This kind of light helps chemical reactions to occur. Plants use this to make food and help them to grow. Dentists use them to help things bond. Some companies use them to help things adhere quickly.


    7. Once the lights are on, let the children feel the heat differences by placing their hands under each light. Let them describe the way they feel. Record what they feel on the chart.


    8. Take the temperature of each light by placing a thermometer under each for about 5 minutes. Record the temperature on the chart.


    9. Make predictions about each lamp once you have recorded the temperature.
      Ask: If I were to place a rock under each light, what would happen to it?  If I were to place a rock in the sunlight, what would happen to it?
      Record all the answers the children offer.


    10. Now, place the picture labeled 1 under the infrared light (#1). Place the picture labeled 2 under the incandescent light (#2). Place the picture labeled 3 under the ultraviolet light (#3). Place picture #4 in the sunniest spot in your room. Place picture #5 and #6 in your drawer away from light.


    11. Make predictions about what changes the children will see and feel. Let the paper sit in the light for 1/2 hour. Set the timer.


    12. After 1/2 hour, take each sample from beneath the lamps. Let the paper sit in the light for 1/2 hour. Set the timer.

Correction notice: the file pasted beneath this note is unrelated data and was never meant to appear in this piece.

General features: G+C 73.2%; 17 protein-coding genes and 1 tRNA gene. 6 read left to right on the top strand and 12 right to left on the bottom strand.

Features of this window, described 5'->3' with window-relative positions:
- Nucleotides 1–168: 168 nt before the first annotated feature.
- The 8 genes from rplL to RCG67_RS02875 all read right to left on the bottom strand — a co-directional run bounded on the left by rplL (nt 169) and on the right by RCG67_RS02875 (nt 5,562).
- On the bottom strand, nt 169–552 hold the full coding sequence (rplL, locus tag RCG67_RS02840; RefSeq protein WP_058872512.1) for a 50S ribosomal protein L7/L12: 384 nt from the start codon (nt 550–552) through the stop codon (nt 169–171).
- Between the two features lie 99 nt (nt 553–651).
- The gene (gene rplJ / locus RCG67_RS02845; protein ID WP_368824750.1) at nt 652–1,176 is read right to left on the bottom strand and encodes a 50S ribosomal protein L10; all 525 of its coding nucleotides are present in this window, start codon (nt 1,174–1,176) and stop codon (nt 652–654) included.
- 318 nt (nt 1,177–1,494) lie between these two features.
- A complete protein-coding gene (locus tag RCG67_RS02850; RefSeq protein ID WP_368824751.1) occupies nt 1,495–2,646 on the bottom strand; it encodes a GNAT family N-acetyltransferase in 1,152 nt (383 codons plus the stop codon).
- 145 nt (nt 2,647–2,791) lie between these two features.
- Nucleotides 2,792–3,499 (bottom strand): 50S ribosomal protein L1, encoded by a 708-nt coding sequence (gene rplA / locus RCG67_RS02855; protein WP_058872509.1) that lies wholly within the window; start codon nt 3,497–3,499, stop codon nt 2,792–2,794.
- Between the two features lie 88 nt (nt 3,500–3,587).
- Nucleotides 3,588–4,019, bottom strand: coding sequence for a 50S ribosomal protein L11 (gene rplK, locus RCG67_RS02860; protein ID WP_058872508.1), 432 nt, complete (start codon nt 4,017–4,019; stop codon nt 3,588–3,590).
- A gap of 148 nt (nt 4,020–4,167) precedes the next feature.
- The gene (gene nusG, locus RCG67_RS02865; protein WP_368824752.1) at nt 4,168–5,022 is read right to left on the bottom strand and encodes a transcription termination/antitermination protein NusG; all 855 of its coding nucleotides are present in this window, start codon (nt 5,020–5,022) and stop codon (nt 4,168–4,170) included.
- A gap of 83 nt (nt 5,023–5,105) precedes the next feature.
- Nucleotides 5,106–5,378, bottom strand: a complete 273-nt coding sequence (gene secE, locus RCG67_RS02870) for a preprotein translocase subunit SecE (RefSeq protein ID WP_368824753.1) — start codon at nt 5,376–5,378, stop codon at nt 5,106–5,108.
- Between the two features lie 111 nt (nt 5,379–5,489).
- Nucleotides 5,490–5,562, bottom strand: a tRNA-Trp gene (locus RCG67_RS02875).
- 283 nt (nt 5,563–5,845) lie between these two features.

13. Place the cutout back on the samples (don't mix them up). Take the temperature under each lamp. Record the results. Place the samples back under each lamp as you did in step #10. Set the timer and check again in 1/2 hour.


    14. At each 1/2 hour interval, record the changes on each sample. Be sure to take the temperature before placing them back under the lights.


    15. At the end of 2 hours, take samples from under the lights and turn the lights off. Remove the cutout from each sample. Compare each sample to the control in the drawer. Compare each sample to the one left in the sun.


    16. Which of the samples look very different? Which ones changed the most? Which samples changed the least? How do the results compare with the predictions?  Did the samples under the hottest temperatures change the most?  Did the samples under the ultraviolet light change at all?


    Guide the children's thinking to conclude that sunlight and ultraviolet light caused the most change. Help the children realize that even though they could not feel the heat of the ultraviolet light, the ultraviolet light did indeed create a visible change.  Tell the children that the sunlight is a combination of all three of these lights and it is a very powerful form of energy.


    On a cloudy, overcast day, place sample #6 on the windowsill. Compare results with other samples.

    Draw a mural showing how sunlight affects plants.

    Write to suntan lotion companies asking for statistics on how their products protect people from the sun.

    Have children create their own "sunscreens". Clothes, lotion, umbrellas, hat, whatever. Have them draw a picture of their creations. Have them write an ad campaign to explain how it works. Use persuasive writing to get people to buy their products.

    Find information and make a bulletin board concerning ozone depletion and ways to counteract the trend.

    Get books on solar power and design ways to harness the sun's energy.

    Bring in a guest speaker to talk about recycling.

    Plant a tree.

    This experiment is courtesy of 

    My Dog Kelly

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    Last updated: June 2013
    Copyright 2003-2013 Julian Rubin